One is to celebrate your birthday.
I’ve felt this way for a long time. Come to think of it, I probably got the idea that our day of birth should always be the most special day of the year after discovering Dr. Seuss’s classic 1959 book, Happy Birthday to You!
In this magical Technicolor story, a little boy in the land of Katroo (or maybe it’s another planet; that’s never made clear) is whisked away by The Great Birthday Bird. This feathered friend then takes the child through an enchanted day, including a stop at The Birthday Flower Jungle; a skyway ride pulled by tightrope walking goats, and a dive into the famous Mustard-Off Pools (after gorging on hot dogs on a spool).
Finally, after day is done, The Birthday Bird flies the child home—happier, richer and fatter—snuggled sound asleep in what looks like the comfiest dog bed around.
So if the anniversary of your birth falls on a workday, please, life is too short.
And since very few of us know how many birthdays we have left, play hooky and revel in the things that make you happy. (Just make sure to plan ahead, and that cake and ice cream are in the mix.)
The other reason isn’t festive—as a matter of fact, it’s horrible.
That’s when you’re down with a nasty cold or flu.
Given that there are more than 200 different strains of these viruses waiting to pounce on us at any given time, we’ve all been here. (Life and death emergencies, of course, are an entirely different ball of wax.)
Now, there are those—and I was once in this arena—who not only come to work feeling achy and out of sorts, but show up hacking and sneezing around everyone in their path.
This is definitely never A Good Thing to Do.
I learned this lesson while working on my first television show.
Our offices were in a fancy Hollywood high rise with windows that couldn’t be opened, so we all breathed the same stale, recirculated air. (Who says that working in TV isn’t glamorous?) When a co-worker got really sick, but still came to work, it was guaranteed that I’d catch whatever she had. Predictably, I soon had her horrible bug, but because it was my first gig of this kind, and I was terrified of being let go, I, too, kept showing up.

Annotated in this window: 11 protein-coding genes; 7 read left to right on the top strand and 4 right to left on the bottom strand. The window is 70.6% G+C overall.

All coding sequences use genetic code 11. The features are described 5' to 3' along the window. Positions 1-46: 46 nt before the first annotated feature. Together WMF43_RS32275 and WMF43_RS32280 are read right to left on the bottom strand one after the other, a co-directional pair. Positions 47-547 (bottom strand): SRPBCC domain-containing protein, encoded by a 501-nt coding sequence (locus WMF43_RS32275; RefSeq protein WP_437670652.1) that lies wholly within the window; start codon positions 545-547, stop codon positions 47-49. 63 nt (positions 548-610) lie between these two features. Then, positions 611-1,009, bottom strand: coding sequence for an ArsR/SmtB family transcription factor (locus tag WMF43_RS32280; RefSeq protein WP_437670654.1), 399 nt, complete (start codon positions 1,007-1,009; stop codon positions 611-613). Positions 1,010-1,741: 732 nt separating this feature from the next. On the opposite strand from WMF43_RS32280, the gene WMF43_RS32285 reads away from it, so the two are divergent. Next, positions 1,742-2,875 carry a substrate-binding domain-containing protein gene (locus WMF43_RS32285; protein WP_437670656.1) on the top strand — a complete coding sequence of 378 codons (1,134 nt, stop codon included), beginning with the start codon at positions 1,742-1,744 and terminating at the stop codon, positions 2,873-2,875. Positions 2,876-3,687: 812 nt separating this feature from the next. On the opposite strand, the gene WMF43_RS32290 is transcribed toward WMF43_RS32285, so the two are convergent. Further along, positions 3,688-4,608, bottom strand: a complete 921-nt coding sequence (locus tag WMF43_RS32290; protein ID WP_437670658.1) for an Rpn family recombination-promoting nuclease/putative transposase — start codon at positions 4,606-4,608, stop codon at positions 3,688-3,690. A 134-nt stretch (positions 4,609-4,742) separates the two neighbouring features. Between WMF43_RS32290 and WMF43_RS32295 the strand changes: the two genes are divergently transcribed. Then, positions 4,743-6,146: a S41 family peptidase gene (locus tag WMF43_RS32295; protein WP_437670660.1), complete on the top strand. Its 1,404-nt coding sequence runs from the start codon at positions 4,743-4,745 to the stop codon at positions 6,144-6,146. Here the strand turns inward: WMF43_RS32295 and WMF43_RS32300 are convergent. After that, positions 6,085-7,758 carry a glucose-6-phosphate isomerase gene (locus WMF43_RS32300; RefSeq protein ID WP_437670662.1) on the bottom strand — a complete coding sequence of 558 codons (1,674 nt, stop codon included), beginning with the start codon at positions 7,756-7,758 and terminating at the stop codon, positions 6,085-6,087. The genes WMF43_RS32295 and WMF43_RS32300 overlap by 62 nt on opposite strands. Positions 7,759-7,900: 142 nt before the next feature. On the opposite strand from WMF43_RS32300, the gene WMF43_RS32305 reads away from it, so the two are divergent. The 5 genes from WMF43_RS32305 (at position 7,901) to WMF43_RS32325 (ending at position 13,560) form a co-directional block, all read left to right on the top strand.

When I finally realized that I had to go home, I was too weak to do much on my own. After not answering my phone for days, my mother drove from my childhood home to fetch me, where she fended off calls from my boss who threatened to fire me; made me eat clean food, and insisted I stay in bed for days on end.
The experience taught me that losing a job (in the end, I didn’t) is far better than losing one’s health.
Still, being home sick isn’t how I prefer to spend my time.
For one thing, there’s the expense. Even when it’s not necessary to bring out The Big Guns (seeing a doctor to score antibiotics, which I’ll only do when forced to), there are always lozenges, Kleenex and sleeping aids to buy. There are also cans of chicken noodle soup (oodles of noodles are required), orange tea, fresh lemons and honey.
And then, be prepared for the inevitable falling behind—something that those of us who run households can relate to.
Laundry doesn’t get done. Neither does washing dishes, grocery shopping and paying bills. Then, knowing that these tasks, and so many more, will all have to wait until feeling well enough to do any of them—when there will then be double the work—leaves me unsettled.
So, while some folks will insist that my only job is to get better (and my colds are usually three days coming, three days here, and three days going), I feel utterly depleted and completely unproductive.
For one thing—and this is a tough one to explain—the light is different.
Usual events that aren’t a big deal (a dog barking outside for no discernible reason, a dumb Facebook post, missing my daily walks) now make me way sadder than they ought to make me. With my schedule out of whack, I know I’m more vulnerable when I’m sick. But as the years pass, I also sink into a bit of a depression. In other words, there’s a negative mental component that simply wasn’t there when I was younger. (Friends the same age tell me this is true for them as well.)
I wish I knew how to fight harder against this part of a cold.
Listening to happy music; reading a favorite book, or even watching a funny movie or television show, doesn’t help as much as they used to. Telling myself, over and over and over, that I’m bound to feel better sooner than later is really the only thing that keeps the light from going away completely.
Is there a lesson to all of this?
I’d much rather miss work because it’s my birthday.
How do you celebrate your birthday? How, too, do you battle the mental negativity of a cold? I look forward to your stories and comments!